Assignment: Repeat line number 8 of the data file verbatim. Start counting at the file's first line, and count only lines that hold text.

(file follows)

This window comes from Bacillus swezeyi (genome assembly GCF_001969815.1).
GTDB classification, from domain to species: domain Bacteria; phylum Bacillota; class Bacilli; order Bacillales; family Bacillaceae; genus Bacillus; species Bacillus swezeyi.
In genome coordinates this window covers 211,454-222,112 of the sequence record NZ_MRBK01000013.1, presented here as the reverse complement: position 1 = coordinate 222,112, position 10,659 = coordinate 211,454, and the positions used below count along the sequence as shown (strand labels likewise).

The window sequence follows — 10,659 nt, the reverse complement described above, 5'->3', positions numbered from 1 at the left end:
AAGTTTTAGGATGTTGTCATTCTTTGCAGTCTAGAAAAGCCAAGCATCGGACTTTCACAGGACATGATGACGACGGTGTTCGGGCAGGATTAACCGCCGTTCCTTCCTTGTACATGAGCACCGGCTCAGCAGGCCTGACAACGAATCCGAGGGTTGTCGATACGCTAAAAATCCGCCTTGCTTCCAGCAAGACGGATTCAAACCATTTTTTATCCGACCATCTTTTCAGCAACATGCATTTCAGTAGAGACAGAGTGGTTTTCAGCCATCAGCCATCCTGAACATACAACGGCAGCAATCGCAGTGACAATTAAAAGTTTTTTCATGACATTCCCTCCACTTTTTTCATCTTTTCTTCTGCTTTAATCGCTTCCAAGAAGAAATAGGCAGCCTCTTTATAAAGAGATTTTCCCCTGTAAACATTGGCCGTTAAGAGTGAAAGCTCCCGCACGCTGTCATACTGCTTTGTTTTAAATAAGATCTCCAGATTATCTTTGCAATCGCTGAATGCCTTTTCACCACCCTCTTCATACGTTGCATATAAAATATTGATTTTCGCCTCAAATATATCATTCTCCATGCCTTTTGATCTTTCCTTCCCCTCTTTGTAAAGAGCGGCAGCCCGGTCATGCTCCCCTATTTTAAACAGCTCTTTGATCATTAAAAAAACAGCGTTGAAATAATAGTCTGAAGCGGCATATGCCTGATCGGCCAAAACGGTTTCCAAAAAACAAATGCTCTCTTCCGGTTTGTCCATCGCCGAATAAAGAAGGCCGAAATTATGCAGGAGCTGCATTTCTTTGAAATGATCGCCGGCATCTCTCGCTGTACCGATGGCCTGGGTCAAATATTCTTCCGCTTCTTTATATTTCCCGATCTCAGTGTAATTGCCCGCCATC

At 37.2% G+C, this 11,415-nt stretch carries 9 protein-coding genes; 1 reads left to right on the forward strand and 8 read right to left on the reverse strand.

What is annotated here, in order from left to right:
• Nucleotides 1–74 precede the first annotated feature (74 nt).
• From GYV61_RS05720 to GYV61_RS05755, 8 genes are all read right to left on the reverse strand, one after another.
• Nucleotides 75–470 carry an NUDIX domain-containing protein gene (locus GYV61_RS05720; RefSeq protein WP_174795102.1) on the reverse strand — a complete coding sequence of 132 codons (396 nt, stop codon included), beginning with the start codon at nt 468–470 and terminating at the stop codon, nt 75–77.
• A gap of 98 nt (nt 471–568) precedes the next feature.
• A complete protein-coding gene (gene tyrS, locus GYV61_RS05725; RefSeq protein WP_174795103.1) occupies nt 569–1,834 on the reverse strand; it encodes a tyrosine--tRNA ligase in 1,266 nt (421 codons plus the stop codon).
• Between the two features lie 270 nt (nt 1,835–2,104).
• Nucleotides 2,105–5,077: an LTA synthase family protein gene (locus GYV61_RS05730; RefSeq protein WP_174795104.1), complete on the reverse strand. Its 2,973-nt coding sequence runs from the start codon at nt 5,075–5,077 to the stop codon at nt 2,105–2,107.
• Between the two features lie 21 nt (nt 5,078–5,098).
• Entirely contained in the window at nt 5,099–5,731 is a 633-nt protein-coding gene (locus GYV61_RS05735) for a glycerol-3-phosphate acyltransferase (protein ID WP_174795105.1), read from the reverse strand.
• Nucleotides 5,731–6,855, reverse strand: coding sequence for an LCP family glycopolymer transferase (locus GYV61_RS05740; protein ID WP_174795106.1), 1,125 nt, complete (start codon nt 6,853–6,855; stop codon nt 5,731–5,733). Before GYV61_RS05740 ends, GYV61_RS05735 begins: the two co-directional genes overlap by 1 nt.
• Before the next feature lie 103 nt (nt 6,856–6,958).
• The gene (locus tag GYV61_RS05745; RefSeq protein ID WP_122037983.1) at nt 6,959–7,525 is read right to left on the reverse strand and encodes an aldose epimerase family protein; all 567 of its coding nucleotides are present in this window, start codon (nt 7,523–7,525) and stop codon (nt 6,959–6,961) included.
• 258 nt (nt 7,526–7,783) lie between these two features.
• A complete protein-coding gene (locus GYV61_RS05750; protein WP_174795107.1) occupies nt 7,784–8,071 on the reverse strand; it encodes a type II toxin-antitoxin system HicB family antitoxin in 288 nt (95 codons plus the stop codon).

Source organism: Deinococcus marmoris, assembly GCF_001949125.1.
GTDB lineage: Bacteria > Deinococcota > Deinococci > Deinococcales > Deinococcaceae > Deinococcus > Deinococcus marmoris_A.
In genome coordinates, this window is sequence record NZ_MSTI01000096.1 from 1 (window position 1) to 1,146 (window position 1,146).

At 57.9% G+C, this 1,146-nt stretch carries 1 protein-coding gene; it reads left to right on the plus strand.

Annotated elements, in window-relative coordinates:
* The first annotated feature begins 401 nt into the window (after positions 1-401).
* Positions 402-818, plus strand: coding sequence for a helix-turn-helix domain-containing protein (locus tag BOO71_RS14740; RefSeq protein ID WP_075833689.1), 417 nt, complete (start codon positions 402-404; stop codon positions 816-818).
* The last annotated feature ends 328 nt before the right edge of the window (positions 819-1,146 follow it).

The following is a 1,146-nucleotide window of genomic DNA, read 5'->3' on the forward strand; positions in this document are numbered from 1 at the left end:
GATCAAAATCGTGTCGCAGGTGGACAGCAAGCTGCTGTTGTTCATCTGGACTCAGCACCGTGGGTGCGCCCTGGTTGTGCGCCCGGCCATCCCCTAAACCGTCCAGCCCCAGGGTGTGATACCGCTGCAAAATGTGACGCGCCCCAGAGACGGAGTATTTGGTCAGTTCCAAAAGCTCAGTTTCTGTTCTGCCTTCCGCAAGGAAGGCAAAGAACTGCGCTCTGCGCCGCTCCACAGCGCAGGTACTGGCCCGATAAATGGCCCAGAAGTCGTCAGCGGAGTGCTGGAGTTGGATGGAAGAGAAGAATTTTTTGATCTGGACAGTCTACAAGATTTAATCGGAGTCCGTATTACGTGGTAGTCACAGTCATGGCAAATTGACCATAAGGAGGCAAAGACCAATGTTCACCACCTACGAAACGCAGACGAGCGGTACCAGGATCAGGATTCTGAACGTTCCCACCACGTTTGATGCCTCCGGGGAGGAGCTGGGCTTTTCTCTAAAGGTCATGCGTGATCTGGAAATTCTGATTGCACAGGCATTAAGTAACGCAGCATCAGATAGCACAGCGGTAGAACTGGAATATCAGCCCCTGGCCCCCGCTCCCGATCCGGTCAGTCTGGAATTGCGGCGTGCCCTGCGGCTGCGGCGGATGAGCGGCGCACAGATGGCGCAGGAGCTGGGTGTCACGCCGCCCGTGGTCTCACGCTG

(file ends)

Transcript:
• Nucleotides 1–74 precede the first annotated feature (74 nt).